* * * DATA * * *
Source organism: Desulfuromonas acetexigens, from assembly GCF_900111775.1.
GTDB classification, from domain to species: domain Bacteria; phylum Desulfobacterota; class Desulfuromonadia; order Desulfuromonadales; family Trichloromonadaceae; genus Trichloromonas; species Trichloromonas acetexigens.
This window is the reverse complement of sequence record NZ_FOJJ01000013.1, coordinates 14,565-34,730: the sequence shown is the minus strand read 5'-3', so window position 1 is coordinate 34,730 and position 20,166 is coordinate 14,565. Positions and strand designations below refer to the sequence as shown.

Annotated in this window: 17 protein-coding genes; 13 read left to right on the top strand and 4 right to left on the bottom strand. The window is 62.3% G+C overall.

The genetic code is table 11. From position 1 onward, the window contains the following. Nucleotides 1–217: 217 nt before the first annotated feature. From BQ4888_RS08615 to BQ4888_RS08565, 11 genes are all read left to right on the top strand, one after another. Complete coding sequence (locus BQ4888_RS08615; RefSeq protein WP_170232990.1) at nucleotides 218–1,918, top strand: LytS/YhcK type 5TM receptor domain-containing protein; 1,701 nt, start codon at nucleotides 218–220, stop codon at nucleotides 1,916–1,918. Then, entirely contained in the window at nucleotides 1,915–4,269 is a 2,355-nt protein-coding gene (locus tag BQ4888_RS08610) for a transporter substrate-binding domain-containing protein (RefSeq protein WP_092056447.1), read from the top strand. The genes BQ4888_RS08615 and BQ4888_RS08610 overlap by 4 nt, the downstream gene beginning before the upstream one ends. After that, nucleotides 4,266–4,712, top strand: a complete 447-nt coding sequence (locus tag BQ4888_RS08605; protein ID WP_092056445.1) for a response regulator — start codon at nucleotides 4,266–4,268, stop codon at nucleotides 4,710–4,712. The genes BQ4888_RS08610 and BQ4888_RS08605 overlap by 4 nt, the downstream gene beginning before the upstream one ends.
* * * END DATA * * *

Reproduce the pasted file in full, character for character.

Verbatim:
Source organism: Desulfuromonas acetexigens, from assembly GCF_900111775.1.
GTDB classification, from domain to species: domain Bacteria; phylum Desulfobacterota; class Desulfuromonadia; order Desulfuromonadales; family Trichloromonadaceae; genus Trichloromonas; species Trichloromonas acetexigens.
This window is the reverse complement of sequence record NZ_FOJJ01000013.1, coordinates 14,565-34,730: the sequence shown is the minus strand read 5'-3', so window position 1 is coordinate 34,730 and position 20,166 is coordinate 14,565. Positions and strand designations below refer to the sequence as shown.

Annotated in this window: 17 protein-coding genes; 13 read left to right on the top strand and 4 right to left on the bottom strand. The window is 62.3% G+C overall.

The genetic code is table 11. From position 1 onward, the window contains the following. Nucleotides 1–217: 217 nt before the first annotated feature. From BQ4888_RS08615 to BQ4888_RS08565, 11 genes are all read left to right on the top strand, one after another. Complete coding sequence (locus BQ4888_RS08615; RefSeq protein WP_170232990.1) at nucleotides 218–1,918, top strand: LytS/YhcK type 5TM receptor domain-containing protein; 1,701 nt, start codon at nucleotides 218–220, stop codon at nucleotides 1,916–1,918. Then, entirely contained in the window at nucleotides 1,915–4,269 is a 2,355-nt protein-coding gene (locus tag BQ4888_RS08610) for a transporter substrate-binding domain-containing protein (RefSeq protein WP_092056447.1), read from the top strand. The genes BQ4888_RS08615 and BQ4888_RS08610 overlap by 4 nt, the downstream gene beginning before the upstream one ends. After that, nucleotides 4,266–4,712, top strand: a complete 447-nt coding sequence (locus tag BQ4888_RS08605; protein ID WP_092056445.1) for a response regulator — start codon at nucleotides 4,266–4,268, stop codon at nucleotides 4,710–4,712. The genes BQ4888_RS08610 and BQ4888_RS08605 overlap by 4 nt, the downstream gene beginning before the upstream one ends.